| Ana Padurariu, Jade Chrobok - winning an unprecedented nine out of 10 medals.|
OSHAWA — Gemini Gymnastics athletes stole the show at the Elite Canada competition held in Halifax, winning an unprecedented nine out of 10 medals.
Whitby’s Ana Padurariu, 14, and Toronto’s Jade Chrobok, 15, were each crowned Elite Canada champion in their respective categories.
Elite Canada is a national competition that identifies athletes to be selected to the national team and compete at international competitions for Team Canada.
Padurariu absolutely dominated the competition in the junior category with results that would have placed her on the podium in the senior category as well.
On the first day of competition, in the all-around category, Padurariu effortlessly competed a very difficult bar routine while introducing an upgraded and new mount on beam that caused quite the buzz at the meet and in the gymnastic world.
“We’re always working on increasing the difficulty level on any event,” said Gemini coach Elena Davydova, in a press release. “On beam, there was an opportunity to upgrade the mount. We had two different ones prepared, but I thought this one was more original and cooler.”
Padurariu also debuted a floor routine with new music and choreography that seemed to reflect her bubbly personality. She and her coaches upgraded the difficulty level on floor as well as on vault, and the effort translated into gold.
Padurariu placed first in every single event and won gold in the all-around division by a large margin, and qualified for event finals on all four apparatus on the next day.
Padurariu’s second day of competition was as successful as the first. She fully eclipsed the competition during event finals by posting scores well beyond those of her competitors and winning gold on every apparatus. Her scores would have allowed her to capture gold on most events in the senior division as well.
Padurariu indicated that her successes in Bolivia and the Czech Republic in the fall, where she won the all around title at both international meets, was key.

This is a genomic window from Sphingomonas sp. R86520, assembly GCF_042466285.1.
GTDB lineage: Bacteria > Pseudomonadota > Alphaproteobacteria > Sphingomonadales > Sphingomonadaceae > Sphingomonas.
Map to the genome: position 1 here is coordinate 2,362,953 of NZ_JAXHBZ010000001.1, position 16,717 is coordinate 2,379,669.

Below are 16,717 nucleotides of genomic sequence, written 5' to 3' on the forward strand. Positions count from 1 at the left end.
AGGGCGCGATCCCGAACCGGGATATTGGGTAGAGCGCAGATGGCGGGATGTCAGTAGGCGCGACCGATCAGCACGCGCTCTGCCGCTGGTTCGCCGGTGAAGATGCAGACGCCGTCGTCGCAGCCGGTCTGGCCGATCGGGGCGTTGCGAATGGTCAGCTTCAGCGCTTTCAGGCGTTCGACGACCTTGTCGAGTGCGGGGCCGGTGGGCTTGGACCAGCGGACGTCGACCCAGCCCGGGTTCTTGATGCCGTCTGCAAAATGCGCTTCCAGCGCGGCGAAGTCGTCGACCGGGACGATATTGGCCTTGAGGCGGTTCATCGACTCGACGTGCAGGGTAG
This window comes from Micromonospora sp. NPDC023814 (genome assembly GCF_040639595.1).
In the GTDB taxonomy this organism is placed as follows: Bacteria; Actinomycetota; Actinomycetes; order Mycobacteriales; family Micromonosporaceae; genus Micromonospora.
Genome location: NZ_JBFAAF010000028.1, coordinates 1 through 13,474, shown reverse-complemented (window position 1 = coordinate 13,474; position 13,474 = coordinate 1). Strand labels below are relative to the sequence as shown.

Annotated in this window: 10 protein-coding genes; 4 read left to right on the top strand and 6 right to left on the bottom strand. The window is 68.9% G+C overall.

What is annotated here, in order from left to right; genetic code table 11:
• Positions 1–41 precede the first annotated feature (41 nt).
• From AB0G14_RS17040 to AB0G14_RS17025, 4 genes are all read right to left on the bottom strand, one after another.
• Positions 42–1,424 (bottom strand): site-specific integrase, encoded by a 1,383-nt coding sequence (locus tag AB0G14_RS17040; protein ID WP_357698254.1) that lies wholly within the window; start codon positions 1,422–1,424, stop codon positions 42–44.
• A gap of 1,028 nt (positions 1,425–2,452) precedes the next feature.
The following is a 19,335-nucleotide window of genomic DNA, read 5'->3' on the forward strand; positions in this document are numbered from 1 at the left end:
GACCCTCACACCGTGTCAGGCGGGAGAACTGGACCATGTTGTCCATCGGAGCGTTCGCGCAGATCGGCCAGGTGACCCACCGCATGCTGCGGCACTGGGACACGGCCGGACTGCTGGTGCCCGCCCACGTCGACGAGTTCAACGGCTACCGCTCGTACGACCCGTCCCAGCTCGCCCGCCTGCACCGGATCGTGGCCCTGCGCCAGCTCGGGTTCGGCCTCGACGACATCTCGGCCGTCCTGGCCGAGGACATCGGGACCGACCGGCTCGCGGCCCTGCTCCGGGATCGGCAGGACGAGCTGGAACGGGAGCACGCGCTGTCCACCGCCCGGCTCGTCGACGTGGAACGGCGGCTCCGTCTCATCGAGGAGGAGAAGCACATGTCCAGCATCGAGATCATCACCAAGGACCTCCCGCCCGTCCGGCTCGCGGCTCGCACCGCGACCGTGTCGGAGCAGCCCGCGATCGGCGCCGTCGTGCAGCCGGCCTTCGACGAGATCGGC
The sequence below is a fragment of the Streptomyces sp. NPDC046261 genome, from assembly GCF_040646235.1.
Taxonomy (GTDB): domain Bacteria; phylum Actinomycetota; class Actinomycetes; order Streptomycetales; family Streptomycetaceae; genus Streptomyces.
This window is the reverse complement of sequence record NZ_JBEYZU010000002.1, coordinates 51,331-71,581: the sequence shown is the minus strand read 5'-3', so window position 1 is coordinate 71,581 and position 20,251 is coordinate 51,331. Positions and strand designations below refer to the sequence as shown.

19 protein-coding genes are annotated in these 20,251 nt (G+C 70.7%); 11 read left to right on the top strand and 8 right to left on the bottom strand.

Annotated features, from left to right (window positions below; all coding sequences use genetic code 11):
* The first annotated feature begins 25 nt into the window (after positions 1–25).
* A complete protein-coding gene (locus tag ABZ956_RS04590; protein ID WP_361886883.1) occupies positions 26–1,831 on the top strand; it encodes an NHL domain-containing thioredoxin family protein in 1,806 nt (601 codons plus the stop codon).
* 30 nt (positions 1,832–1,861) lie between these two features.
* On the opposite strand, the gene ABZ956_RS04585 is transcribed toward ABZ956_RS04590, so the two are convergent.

“I gained a lot of confidence at the Junior Pan Am Games in Bolivia and the Olympic Hopes Cup in Czechoslovakia,” she said.
Chrobok competed for the first time in the senior division and did not disappoint.
On the first day of the all-around competition, Chrobok demonstrated steady nerves. As she has had to contend with injuries over the last year, she did not showcase her large arsenal of skills and had to downgrade many of her events. This gave her a lower difficulty score than she otherwise might have had.
Despite this, Chrobok’s consistent and clean routines shined and she captured the all-around gold medal, becoming the Elite champion while competing against seasoned senior athletes.
Chrobok qualified for three out of the four event finals, missing vault finals as she chose not to compete two vaults so early in the season.
During event finals, Chrobok continued her successful meet by competing a solid bar routine that she had downgraded and capturing the silver. On beam, she had a near fall which she fought off, and ultimately won silver, missing out on the gold by only 0.025.
Chrobok’s floor was solid and entertaining. Her renowned first tumbling pass and crowd favourite, whip-back, whip-back, double back was performed beautifully and she ultimately shared the gold with second-year senior, Megan Roberts.
All told, Chrobok won four of five possible medals, two gold and two silver.
The next step for both Padurariu and Chrobok are two international meets that generally draw the cream of crop in the gymnastic world, Gymnix in Montreal and Jesolo in Italy.
Padurariu’s star is certainly shining very bright, as the athlete has been the talk of the international gymnastic world for the last year and a half. She was just named the Junior Athlete of the Year by Gymnastics Canada while her coaches, Davydova and Valery Yahchybekov were once again named the Women’s Artistic Gymnastics Junior Coaches of the Year.